Miley Cyrus may have come in like a wrecking ball, but Joel Creasey has hit Melbourne like a Hurricane. Despite being fresh out of the South African jungle, having spent six weeks on Channel 10’s I’m a Celebrity, Get Me Out Of Here, Creasey’s jokes are wonderfully topical and up to date with celebrity news. It took all of about ten seconds before Creasey made a joke about Maureen McCormick (Marcia Brady in The Brady Bunch), who Creasey did’t always see eye to eye with in the jungle.
The show itself has isolating moments within it, if you haven’t seen I’m a Celebrity, or at least understand the basic concept and some of the people who were in the jungle, some of the jokes will be a bit hard to understand. That being said, Creasey backs it up with some fabulous layered storytelling, injected with jokes about Josh Thomas, Hobart, as well as some perfectly balanced self-deprecating humour. There are moments in the show when Creasey is unrelenting in his barrage of jokes – the audience will have barely finished laughing before the next part of the joke is presented. He doesn’t sacrifice his craft just to get cheap laughs either: there is one joke in there about Lucy Durack (Wicked), which about three or four people understand, which he keeps in the show because he loves the joke, as well as finding those handful of people.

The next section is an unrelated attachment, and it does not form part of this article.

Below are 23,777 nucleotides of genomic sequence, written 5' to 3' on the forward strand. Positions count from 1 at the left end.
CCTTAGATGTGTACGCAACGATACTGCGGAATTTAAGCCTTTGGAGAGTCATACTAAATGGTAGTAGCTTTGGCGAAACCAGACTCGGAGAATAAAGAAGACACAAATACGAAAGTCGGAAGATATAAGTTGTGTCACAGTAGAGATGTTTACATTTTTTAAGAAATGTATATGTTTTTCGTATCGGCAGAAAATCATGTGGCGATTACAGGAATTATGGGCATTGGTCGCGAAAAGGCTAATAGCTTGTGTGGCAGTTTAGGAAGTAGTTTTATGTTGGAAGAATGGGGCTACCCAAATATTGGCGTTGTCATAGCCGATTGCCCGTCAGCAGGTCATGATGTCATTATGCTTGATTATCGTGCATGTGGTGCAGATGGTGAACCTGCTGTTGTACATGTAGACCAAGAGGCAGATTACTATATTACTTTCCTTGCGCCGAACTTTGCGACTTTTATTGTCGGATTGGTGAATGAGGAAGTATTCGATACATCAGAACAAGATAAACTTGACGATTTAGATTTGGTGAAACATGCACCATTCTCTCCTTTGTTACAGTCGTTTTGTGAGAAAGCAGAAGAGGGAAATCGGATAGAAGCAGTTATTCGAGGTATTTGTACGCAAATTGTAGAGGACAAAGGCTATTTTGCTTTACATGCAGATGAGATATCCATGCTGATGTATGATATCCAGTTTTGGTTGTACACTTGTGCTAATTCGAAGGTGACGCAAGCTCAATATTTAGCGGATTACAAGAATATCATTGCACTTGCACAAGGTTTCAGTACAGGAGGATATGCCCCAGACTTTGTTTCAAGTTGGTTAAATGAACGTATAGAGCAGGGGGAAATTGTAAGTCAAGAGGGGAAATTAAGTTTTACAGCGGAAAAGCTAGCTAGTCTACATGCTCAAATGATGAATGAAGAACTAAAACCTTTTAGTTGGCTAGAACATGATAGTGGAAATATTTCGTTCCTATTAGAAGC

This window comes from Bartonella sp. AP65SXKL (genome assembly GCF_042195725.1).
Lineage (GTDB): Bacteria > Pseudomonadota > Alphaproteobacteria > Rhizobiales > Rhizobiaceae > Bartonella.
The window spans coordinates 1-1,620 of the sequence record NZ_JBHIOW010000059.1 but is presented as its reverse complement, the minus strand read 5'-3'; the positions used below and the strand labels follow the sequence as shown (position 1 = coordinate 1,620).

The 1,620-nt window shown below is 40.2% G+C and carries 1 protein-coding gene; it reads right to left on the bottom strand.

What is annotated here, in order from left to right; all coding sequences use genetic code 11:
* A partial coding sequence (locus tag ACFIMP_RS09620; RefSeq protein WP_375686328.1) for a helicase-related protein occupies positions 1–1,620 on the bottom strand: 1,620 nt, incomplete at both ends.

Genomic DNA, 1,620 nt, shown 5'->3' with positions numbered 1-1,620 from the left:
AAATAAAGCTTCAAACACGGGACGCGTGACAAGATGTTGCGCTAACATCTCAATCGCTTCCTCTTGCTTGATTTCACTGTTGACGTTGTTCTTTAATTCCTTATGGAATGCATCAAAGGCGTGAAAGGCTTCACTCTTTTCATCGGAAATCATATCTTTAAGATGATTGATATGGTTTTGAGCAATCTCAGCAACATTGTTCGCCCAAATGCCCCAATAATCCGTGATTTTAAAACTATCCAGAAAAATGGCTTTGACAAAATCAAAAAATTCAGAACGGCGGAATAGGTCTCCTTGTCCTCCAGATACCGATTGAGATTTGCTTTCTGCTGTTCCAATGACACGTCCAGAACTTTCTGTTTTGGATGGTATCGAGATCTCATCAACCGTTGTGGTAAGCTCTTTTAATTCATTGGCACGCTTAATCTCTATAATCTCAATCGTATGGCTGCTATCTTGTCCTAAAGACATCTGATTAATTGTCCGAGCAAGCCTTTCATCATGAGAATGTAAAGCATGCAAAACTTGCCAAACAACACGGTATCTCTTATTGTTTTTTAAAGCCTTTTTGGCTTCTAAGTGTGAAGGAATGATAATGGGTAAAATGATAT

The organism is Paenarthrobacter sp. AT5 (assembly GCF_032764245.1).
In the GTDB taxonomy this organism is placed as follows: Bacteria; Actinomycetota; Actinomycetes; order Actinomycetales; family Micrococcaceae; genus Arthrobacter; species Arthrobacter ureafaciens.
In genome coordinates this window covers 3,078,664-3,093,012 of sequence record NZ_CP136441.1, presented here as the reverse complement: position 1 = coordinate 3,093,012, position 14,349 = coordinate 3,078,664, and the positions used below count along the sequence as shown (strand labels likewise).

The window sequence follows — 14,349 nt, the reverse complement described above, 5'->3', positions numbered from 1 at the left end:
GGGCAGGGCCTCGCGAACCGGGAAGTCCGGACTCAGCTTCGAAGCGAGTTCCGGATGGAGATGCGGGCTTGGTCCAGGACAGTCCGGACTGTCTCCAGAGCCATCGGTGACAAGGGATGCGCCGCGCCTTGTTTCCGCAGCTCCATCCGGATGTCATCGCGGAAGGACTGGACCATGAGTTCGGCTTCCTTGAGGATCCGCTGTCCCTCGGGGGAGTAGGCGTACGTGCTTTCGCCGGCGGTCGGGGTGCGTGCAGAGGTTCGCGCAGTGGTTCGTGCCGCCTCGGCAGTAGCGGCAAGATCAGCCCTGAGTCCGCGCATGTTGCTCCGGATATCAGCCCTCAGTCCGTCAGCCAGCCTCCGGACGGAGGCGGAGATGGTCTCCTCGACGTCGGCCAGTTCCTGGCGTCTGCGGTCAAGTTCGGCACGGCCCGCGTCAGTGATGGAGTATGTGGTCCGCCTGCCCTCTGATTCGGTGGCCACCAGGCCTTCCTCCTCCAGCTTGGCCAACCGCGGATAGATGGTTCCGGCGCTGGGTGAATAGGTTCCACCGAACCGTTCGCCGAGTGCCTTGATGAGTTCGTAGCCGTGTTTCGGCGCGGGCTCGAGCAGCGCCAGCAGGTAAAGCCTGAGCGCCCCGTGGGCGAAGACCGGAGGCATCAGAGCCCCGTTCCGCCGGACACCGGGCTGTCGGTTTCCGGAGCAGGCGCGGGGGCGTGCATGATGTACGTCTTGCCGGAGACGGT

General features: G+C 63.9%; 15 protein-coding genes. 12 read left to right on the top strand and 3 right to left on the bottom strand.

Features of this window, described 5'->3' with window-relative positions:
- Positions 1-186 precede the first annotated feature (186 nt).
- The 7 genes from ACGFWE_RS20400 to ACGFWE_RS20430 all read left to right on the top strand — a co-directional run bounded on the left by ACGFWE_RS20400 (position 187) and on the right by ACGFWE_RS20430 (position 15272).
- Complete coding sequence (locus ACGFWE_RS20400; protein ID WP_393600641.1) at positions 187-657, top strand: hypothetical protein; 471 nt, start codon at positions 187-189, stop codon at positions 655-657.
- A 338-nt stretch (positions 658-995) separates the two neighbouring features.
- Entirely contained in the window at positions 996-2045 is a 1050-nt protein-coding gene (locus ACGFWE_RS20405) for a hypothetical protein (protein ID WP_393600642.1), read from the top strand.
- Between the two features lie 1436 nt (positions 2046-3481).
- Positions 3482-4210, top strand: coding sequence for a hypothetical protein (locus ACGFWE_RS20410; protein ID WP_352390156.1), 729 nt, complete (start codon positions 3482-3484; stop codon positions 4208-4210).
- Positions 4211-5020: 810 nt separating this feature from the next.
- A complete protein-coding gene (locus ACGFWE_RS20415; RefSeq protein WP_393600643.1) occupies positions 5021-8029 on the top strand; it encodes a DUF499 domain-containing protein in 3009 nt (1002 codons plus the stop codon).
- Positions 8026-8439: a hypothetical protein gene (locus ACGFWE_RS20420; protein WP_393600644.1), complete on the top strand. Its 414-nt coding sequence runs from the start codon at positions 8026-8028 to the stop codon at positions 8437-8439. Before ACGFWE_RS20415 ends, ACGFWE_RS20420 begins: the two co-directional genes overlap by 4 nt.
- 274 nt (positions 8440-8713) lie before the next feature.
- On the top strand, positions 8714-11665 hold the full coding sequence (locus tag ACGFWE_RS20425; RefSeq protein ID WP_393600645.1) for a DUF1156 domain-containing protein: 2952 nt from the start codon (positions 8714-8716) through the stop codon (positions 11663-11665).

Creasey himself is wonderful in his delivery, stage presence, and audience interaction. He grabs attention from the first word and holds it for the full hour, seemingly without breaking a sweat. He sticks to a classic stand-up format, building a strong relationship without relying overly on audience participation – good news for the audience.
The show also provides some lovely moments of social commentary addressing some of the less desirable aspects of the Australian psyche, such as the way the LGBTIQ community is treated, as well as including elements of the inherent Bogan in all Australians, which is particularly noticeable overseas.
If you enjoyed I’m a Celebrity, theatre, Frozen, One Direction and Neighbours, then you will love this show. If you don’t, you’ll probably love this show anyway. Most of the jokes are new, or otherwise improved from past shows. Fast paced and wonderfully crafted, if in 2012, Creasey was the Acid Tongue Prince, in 2015 it wouldn’t be amiss to describe him as The Acid Tongue King.
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Joel Creasey’s The Hurricane runs until the 19th April at the Melbourne Town Hall. Get tickets online or at the door.